Casey Trees Releases 2012 Summer Almanac for D.C. Area
Trees need plenty of water, general care to survive dry, hot conditions
Washington, DC (PRWEB) June 20, 2012
D.C.’s notorious summer heat has finally arrived and if we have a repeat of last year's conditions the District’s trees will need all the help they can get to survive the season. Casey Trees’ Summer Almanac contains important information to ensure trees are health:
Practice 25 to Stay Alive. Watering is the most important summer tree care task. Residents are encouraged to water trees on and surrounding their property the recommended 25 gallons of water — approximately 1.5 inches of rainfall — per week to survive and thrive. Use a slow-release watering bag that holds the recommended amount of water or improvise with buckets with holes in the bottom.
- Mulch. Mulching helps keep the soil moist and controls weeds. If you did not mulch in spring, now would be a good time. To prevent trunk decay, apply using the “3-3-3 Rule” — three inches of mulch in a three-foot ring with a three-inch space around the tree trunk. Avoid improper mulching techniques, such volcano mulching.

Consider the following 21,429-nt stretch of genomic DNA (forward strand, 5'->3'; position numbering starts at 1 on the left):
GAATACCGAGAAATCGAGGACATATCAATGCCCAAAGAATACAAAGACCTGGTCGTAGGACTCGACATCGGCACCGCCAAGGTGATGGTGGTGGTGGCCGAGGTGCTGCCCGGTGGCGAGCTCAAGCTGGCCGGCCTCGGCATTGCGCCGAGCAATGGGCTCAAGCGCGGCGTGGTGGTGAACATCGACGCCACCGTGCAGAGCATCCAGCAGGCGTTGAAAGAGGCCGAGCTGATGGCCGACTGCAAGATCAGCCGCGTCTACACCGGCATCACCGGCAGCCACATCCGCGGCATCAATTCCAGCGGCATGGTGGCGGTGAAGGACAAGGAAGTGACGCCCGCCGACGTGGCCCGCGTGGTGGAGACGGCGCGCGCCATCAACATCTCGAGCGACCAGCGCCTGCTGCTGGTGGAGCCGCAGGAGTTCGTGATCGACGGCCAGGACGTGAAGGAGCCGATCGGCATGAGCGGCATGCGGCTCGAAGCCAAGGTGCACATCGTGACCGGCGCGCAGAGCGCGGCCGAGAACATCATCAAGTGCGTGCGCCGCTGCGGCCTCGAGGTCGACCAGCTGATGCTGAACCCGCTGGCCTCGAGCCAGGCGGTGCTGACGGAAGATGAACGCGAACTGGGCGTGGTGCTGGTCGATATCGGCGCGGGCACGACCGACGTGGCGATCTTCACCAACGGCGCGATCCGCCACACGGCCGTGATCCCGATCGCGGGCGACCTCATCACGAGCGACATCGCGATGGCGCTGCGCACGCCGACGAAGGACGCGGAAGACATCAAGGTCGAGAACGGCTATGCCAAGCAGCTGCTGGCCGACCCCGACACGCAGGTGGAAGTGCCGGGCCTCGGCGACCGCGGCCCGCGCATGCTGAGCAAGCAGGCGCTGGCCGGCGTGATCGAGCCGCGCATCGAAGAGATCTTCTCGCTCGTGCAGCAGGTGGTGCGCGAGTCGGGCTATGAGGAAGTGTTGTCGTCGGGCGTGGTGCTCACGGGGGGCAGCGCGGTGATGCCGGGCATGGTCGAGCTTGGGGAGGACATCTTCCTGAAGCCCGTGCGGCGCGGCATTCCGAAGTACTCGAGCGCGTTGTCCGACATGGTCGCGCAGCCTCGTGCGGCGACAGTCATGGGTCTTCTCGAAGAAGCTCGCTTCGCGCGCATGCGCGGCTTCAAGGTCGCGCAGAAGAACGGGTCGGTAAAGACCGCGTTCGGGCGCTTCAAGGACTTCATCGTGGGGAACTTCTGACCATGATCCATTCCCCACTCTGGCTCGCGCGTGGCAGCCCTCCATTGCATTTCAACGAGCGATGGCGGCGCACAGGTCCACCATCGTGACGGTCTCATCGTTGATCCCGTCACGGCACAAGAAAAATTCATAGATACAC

- Weed. Remove summer grasses from around the trunk.
- Install trunk guards. Weed whackers and lawn mowers can cause severe damage to a tree’s circulation system. Add tree guards to the base of the tree if landscaping equipment is used around the tree. Check installed tree guards to make sure they are installed properly.
Each week, Casey Trees issues watering recommendations on its website homepage and Twitter and Facebook accounts. Individuals who live within 25 miles of the District can sign the 25 to Stay Alive watering pledge to receive a complimentary rainfall gauge. Ooze Tubes are also available for purchase online through the Casey Trees shop for $10 each.
Step-by-step instruction on how to properly plant and care for trees is available on the Casey Trees website.
About Casey Trees:
Casey Trees is a Washington, D.C.-based nonprofit established in 2002 committed to restoring, enhancing and protecting the tree canopy of the nation’s capital. To learn more about Casey Trees, visit caseytrees.org.